Published by Ritual Limited Genres: Horror, Supernatural
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A bestial face appears at windows in the night.
In the big white house on the hill angels are said to appear.
A forgotten tenant in an isolated building becomes addicted to milk.
A strange goddess is worshipped by a home-invading disciple.
The least remembered gods still haunt the oldest forests.
Cannibalism occurs in high society at the end of the world.
The sainted undead follow their prophet to the Great Dead Sea.
A confused and vengeful presence occupies the home of a first-time buyer . . .
In ghastly harmony with the nightmarish visions of the award-winning writer's novels, these stories blend a lifelong appreciation of horror culture with the grotesque fascinations and childlike terrors that are the author's own.
Adam Nevill's best early horror stories are collected here for the first time.
“Britain’s premier horror novelist dazzles with an outstanding anthology of career spanning short stories”
Adam Nevill’s “Some Will Not Sleep” contains eleven wonderfully crafted stories creeping into many different corners of the genre this author knows better than the back of his hand. Recently, in the UK, this collection won the best single author short story collection at the prestigious British Fantasy Awards. These short works represent a cross section of creations from two decades in writing horror. Some being influenced by the curveballs life throws at us, others crap jobs, horrible flats, and spells living abroad.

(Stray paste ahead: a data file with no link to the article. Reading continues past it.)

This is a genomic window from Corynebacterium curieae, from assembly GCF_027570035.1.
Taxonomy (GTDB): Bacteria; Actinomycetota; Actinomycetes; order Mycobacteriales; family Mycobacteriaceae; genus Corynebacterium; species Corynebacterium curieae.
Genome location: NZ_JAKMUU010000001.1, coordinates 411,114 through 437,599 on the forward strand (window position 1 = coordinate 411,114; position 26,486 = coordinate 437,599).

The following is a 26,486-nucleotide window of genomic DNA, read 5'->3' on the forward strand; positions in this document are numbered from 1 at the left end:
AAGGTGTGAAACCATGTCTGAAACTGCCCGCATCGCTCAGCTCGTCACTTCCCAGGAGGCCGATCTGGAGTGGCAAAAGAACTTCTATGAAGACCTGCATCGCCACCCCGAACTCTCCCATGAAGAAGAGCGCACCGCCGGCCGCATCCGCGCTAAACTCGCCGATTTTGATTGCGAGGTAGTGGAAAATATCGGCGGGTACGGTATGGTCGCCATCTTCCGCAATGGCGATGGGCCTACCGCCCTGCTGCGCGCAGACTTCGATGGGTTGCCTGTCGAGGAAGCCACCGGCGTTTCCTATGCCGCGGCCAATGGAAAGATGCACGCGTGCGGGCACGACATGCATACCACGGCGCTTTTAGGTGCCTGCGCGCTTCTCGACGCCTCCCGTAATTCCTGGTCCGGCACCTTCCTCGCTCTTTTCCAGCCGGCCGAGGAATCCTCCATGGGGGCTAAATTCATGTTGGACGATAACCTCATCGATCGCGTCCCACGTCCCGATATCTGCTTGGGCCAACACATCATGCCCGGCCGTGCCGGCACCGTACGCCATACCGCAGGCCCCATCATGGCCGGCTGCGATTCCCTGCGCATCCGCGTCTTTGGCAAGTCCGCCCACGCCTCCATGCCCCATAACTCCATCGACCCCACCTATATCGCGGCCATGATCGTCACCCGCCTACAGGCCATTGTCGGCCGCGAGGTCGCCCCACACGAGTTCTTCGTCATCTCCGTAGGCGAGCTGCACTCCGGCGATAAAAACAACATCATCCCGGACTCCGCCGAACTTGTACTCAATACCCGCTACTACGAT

If you are feeling particularly stingy you can still pick up ‘Before You Sleep: Three Horrors’ for free on Kindle in both the UK and the USA. Since this horrible little treat appeared a couple of months back it has been riding high and has topped various Kindle charts and includes three of the eleven stories featured in ‘Before You Sleep’. However, I’d strongly recommend you part with your hard earned £3.99 and buy the full version if you’re on Kindle. The freebie stories are particularly strong ones and will give you a good flavour of what Adam Nevill is all about should you not have read him before. ‘Where Angels Come In’ is full of impending doom as a schoolboy dare into a haunted house goes too far, with the tension ratcheting up step by horrible step. ‘Florrie’ is a clever ghost story which reverses some of the traditional ghost story elements making a poor sucker feel unsettled when he ventures outside. Finally, ‘The Ancestor’ is Nevill’s sly nod to J-Horror and the insidious little things that come out at night to play with children.